Positive pressure ventilation with the laryngeal mask airway in non-paralysed patients: comparison of sevoflurane and propofol maintenance techniques.


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Abstract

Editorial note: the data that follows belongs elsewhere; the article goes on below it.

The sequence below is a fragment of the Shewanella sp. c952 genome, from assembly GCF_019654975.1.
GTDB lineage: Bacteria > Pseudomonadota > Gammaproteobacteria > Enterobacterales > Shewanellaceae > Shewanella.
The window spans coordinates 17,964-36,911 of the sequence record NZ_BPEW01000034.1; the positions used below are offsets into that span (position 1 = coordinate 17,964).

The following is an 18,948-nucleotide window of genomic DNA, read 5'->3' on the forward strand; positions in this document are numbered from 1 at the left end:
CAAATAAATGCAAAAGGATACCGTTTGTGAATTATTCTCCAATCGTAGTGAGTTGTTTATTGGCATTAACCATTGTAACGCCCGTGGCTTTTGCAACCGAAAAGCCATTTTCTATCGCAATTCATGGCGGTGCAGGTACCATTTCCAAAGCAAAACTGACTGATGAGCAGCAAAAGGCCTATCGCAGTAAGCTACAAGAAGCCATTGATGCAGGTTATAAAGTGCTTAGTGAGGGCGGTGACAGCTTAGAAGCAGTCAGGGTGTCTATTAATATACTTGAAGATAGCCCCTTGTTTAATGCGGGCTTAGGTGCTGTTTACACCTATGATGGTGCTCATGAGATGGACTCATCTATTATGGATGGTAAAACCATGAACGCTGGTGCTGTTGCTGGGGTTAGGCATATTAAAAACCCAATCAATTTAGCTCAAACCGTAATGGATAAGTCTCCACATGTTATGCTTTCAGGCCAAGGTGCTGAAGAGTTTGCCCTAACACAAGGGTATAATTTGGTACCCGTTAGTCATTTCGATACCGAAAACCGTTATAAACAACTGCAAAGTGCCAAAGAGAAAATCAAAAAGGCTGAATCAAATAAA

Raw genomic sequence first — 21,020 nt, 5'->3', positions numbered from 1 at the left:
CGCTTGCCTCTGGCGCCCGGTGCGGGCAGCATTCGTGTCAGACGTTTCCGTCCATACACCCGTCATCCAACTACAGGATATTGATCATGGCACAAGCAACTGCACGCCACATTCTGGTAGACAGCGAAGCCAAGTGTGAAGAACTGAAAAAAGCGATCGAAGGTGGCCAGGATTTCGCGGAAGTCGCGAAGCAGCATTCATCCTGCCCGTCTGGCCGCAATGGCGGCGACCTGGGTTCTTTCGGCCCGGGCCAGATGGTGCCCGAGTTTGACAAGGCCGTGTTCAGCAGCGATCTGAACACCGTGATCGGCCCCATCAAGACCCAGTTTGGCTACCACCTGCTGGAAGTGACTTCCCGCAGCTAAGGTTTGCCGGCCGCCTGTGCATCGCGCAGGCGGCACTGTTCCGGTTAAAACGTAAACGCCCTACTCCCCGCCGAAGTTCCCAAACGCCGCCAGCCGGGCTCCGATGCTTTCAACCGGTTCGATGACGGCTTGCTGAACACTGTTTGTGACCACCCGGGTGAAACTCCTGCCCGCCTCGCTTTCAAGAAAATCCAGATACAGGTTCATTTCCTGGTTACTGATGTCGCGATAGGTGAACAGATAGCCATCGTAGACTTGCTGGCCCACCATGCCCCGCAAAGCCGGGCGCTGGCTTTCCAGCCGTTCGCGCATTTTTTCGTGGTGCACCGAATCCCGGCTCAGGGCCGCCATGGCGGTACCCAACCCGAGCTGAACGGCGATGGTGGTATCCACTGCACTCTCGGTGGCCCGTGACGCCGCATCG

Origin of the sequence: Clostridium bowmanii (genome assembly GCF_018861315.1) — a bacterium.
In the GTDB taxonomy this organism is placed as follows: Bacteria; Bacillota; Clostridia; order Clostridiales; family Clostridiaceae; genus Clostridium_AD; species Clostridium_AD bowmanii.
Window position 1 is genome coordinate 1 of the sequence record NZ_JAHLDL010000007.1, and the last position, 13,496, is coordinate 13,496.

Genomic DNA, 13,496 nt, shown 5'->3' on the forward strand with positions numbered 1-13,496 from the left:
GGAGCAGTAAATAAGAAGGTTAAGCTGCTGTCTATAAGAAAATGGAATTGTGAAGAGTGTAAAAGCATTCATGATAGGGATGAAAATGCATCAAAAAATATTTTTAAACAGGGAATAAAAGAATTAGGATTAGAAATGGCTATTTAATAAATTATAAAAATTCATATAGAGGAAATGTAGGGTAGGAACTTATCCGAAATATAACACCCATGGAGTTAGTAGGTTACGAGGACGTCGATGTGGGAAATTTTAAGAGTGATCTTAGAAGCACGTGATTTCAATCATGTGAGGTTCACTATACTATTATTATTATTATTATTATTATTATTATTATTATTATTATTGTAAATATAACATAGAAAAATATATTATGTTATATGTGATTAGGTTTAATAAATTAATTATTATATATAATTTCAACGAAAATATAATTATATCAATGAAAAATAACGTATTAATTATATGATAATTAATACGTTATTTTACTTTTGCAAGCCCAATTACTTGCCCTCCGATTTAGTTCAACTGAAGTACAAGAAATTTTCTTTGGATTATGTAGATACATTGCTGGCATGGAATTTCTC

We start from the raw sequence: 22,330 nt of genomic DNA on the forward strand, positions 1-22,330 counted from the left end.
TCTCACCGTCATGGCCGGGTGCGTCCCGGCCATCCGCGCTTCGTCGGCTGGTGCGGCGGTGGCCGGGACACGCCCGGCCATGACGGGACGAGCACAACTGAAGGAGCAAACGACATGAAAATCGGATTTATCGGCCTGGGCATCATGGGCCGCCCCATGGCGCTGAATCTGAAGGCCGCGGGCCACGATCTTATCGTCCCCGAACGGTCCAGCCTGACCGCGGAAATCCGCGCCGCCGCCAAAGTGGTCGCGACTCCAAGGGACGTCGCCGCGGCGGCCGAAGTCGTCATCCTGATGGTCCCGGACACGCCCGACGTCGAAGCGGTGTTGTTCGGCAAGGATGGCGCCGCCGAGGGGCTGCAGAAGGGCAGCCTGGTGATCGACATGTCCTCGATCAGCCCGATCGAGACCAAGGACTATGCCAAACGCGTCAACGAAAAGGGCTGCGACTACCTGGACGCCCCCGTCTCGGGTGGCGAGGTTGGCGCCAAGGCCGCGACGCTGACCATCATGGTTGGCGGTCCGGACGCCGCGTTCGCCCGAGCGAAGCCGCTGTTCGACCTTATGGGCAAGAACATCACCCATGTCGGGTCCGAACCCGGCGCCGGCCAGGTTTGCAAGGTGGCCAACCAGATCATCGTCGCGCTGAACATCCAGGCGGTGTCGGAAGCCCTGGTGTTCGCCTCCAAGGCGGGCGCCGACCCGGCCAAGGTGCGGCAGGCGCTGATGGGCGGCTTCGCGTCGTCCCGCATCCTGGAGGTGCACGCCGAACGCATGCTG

We have compared anaesthetic maintenance and emergence characteristics of propofol and sevoflurane with the laryngeal mask airway (LMA) at commonly used doses in 185 ASA I-II patients, in a randomized, prospective study. Anaesthesia was induced with propofol 2.5-3.5 mg kg-1 and fentanyl 1-3 micrograms kg-1. Neuromuscular blocking agents were not used. All patients underwent positive pressure ventilation (PPV) with tidal volumes of 6-8 ml kg-1 to maintain normal end-tidal carbon dioxide concentration. Anaesthesia was maintained with 66% nitrous oxide in oxygen and infusion of propofol 6 or 8 mg kg-1 h-1, or 1% or 1.5% end-tidal sevoflurane. There were no failed insertion attempts and adequate ventilation was achieved in all patients. During emergence, there was a greater incidence of excitatory phenomena with 1% and 1.5% sevoflurane (95% confidence intervals (CI) 4-19%) compared with propofol (95% CI 0-4%). Sevoflurane 1.0% (95% CI 37-71%) was associated with the greatest overall incidence of respiratory and haemodynamic problems. This was significantly higher compared with propofol 6 mg kg-1 h-1 (95% CI 19-36%). Shorter times to LMA removal were observed with 1% and 1.5% sevoflurane compared with propofol (P < 0.0002). Postoperative problems did not differ between groups. We conclude that propofol 6-8 mg kg-1 h-1 and 1.5% sevoflurane were suitable for maintenance of anaesthesia for musculoskeletal surgery in non-paralysed ASA I-II patients undergoing PPV with the LMA. Emergence was more rapid with sevoflurane, but was associated with more excitatory phenomena.

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